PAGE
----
Summer in the spotlight

Akshay Agrawal

MVHS students take their passion for acting to the professional level.

It all began with a simple summer job search.
 
On the forgivingly sunny morning of May 22, senior Jeanette Deutsch was to embark on the daunting and tedious task of finding a summer job. Food and retail, she decided, were out of the question. However, before Deustch had time to contemplate what options that left her with, her mother, who happened to be browsing Craigslist, stumbled across auditions for a theatre company. Well aware of her daughter’s theatrical aspirations, Jeanette Deutsch’s mother informed her about the timely discovery.
 
She quickly called her friend, fellow senior Mandy Watson, who was also involved in theatre, and Watson was thrilled to join. Together, they went in for their auditions, performing cold readings of multiple Shakespeare plays, hoping for the best. Soon enough, the aspiring actresses encountered success. Both actresses were given parts in the production of Shakespeare’s "A Midsummer Night’s Dream"— Watson playing the parts of the fairy Cobweb, Philostrate and Robin Starveling, among other roles, and Deutsch the part of Theseus. Watson also secured the roles of Ariel and Dr. Jacqueline Benoit in Charles L. Mee’s "Wintertime", while Deustch played Paris in Shakespeare’s "Romeo & Juliet".
 
Thrilled to break onto the professional acting scene, Deutsch and Watson began their rehearsals and reading.
 
Working as professionals, however, was not everything that they had imagined it to be. When readings and rehearsals finally began, they found that many of their fellow crew members were not reliable. They would simply drop out of the production without warning— as demonstrated, to Deutsch’s horror, by Romeo of "Romeo & Juliet". Directors would quit, and the theatre company’s name even changed in the brief time of Deutsch and Watson’s employment from Deep Impact Theatre, to One for the Road Theatre Company. The frenzied rehearsals and disorganized ways of the company made Deutsch and Watson aware of the stark contrast between the company and the MVHS International Thespian Society.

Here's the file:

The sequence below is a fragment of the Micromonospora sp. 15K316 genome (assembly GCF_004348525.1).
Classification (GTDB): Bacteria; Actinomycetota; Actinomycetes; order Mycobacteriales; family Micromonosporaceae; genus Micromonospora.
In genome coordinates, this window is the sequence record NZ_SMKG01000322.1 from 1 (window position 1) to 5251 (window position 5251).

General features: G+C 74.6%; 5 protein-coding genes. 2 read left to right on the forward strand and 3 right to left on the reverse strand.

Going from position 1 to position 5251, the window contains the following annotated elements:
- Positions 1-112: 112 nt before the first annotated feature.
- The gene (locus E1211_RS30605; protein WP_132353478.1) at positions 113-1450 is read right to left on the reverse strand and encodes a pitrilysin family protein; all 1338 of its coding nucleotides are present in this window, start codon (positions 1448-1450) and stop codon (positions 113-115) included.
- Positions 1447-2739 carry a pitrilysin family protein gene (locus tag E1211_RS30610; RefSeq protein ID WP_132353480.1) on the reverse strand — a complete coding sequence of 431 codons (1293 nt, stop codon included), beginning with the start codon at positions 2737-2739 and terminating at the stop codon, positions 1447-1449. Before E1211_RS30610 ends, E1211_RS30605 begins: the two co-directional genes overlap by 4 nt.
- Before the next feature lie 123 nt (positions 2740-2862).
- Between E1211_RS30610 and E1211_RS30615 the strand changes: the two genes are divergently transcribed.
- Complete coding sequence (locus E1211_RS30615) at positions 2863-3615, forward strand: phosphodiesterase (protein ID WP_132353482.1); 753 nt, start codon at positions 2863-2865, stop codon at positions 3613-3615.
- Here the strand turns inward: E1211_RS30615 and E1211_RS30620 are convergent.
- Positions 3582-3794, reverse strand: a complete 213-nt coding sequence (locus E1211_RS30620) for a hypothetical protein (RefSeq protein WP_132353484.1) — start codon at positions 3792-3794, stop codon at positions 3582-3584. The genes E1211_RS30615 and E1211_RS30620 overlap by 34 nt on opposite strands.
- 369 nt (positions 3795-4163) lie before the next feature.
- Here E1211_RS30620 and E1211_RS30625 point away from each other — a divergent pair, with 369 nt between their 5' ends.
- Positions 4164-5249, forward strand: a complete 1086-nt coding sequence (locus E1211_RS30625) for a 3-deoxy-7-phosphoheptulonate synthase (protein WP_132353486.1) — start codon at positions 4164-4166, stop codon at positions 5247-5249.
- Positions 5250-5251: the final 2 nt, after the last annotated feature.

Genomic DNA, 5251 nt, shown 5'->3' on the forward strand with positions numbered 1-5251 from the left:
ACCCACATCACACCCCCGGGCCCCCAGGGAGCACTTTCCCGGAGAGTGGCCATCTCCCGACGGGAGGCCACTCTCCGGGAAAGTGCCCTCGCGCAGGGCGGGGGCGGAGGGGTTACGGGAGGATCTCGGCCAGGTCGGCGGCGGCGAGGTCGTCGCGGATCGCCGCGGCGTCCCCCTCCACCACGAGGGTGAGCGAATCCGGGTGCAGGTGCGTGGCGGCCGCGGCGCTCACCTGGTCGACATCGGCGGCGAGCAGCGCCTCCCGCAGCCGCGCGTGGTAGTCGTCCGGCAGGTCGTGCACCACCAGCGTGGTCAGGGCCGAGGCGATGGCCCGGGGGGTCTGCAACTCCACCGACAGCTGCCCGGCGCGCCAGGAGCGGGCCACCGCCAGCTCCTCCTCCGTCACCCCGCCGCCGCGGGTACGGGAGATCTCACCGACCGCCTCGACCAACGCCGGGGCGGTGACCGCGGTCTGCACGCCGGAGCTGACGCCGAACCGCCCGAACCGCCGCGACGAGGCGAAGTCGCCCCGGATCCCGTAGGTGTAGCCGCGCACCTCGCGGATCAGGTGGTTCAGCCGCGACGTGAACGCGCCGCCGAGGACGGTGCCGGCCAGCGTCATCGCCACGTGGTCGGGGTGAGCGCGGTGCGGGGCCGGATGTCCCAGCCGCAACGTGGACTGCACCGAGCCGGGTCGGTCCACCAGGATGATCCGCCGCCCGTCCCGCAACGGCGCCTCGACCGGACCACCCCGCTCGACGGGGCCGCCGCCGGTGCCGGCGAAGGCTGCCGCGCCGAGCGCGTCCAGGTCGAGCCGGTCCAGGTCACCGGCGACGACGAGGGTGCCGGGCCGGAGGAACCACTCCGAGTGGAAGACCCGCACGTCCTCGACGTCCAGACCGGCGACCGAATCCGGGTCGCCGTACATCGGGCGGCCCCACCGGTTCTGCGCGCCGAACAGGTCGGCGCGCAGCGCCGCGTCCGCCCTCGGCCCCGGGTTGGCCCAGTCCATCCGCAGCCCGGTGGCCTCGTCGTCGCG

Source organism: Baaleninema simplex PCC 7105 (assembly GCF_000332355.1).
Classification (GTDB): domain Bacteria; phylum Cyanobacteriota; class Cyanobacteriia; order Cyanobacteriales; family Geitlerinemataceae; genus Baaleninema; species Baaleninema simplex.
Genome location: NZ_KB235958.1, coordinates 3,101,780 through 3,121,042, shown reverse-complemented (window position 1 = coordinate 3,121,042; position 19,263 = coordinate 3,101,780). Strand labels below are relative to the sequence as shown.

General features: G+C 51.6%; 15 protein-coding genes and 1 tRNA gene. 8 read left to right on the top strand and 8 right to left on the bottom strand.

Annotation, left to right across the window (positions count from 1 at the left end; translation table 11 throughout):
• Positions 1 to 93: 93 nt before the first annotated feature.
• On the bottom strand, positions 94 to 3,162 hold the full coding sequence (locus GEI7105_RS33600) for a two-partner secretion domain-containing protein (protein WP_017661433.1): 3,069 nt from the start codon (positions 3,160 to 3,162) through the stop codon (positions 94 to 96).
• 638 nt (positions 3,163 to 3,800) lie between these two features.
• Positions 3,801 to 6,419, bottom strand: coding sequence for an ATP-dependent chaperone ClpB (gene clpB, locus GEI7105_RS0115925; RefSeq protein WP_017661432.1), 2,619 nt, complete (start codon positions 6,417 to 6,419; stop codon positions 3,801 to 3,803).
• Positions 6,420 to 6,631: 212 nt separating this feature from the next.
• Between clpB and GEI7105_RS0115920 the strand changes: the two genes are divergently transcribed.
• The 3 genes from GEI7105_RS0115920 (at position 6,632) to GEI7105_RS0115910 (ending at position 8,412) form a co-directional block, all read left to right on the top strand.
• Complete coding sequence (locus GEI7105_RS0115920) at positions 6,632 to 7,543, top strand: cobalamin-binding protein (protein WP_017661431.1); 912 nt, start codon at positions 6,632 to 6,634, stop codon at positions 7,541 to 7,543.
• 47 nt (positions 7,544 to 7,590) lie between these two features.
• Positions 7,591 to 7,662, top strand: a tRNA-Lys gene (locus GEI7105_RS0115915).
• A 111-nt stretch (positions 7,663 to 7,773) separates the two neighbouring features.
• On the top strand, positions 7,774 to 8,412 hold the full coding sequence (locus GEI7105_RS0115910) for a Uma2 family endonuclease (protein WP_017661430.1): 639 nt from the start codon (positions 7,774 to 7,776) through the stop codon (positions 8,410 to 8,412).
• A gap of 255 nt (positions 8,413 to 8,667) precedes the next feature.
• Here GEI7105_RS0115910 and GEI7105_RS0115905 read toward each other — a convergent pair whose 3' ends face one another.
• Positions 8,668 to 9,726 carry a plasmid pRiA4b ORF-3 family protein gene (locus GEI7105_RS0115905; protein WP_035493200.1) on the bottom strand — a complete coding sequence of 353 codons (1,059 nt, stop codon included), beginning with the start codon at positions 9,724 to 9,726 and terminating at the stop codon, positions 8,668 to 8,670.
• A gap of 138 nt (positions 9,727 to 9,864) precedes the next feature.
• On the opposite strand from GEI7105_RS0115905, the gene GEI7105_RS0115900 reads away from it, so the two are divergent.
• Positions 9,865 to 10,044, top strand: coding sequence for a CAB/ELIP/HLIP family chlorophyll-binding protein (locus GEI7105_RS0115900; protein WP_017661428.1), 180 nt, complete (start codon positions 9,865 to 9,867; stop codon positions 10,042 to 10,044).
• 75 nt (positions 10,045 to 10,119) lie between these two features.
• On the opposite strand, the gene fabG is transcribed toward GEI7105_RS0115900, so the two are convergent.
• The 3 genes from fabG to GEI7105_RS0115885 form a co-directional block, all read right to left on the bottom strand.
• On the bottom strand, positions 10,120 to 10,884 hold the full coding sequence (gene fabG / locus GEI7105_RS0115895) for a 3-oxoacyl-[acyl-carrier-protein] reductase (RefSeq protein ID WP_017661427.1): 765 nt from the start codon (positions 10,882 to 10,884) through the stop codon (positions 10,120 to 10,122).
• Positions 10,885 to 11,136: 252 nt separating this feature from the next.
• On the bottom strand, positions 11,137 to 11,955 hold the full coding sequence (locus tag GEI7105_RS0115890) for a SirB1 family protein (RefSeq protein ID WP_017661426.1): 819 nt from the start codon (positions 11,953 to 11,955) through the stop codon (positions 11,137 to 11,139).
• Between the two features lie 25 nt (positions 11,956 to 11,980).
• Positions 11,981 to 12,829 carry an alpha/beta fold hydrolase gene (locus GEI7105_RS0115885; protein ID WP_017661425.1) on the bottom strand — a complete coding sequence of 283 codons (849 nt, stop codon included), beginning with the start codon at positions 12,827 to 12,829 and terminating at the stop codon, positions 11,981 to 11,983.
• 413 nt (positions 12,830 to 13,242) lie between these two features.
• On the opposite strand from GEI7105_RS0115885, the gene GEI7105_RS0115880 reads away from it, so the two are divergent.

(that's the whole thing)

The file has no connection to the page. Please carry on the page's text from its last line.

“It really made us appreciate [drama teacher and ITS adviser] Holly [Cornelison],” Deutsch said.
“I’ve actually never felt stress like that in my life,” Watson said. “[Our theatre organization] keeps things so organized.”
 
As further proof, Deutsch mentions another play, in which she was to sing in the choir. Aristophanes’ "Lysistrata", a Greek comedy, was canceled— another case of the directors’ unreliability.
 
With all this confusion behind the scenes, was there actually anything worth having joined the company for? "Yes," both Deutsch and Watson exclaim. They agree that they’ve met some amazing people on set. “When you have to get close to someone on stage,” Watson said, “it’s easier if you’re close to them off stage."
 
While the rest of the company’s much older cast seemed intimidating to the two high school students at first, they soon became well acquainted with the members, and grew to respect them greatly— Deutsch even celebrated her birthday with the cast.
 
And, most importantly, despite their seemingly difficult experience with the theatre company, neither Deutsch nor Watson is put off.
 
“Something that you’re passionate about can’t be put off by one bad experience,” Deutsch said. “It’s a lot better than flipping burgers.”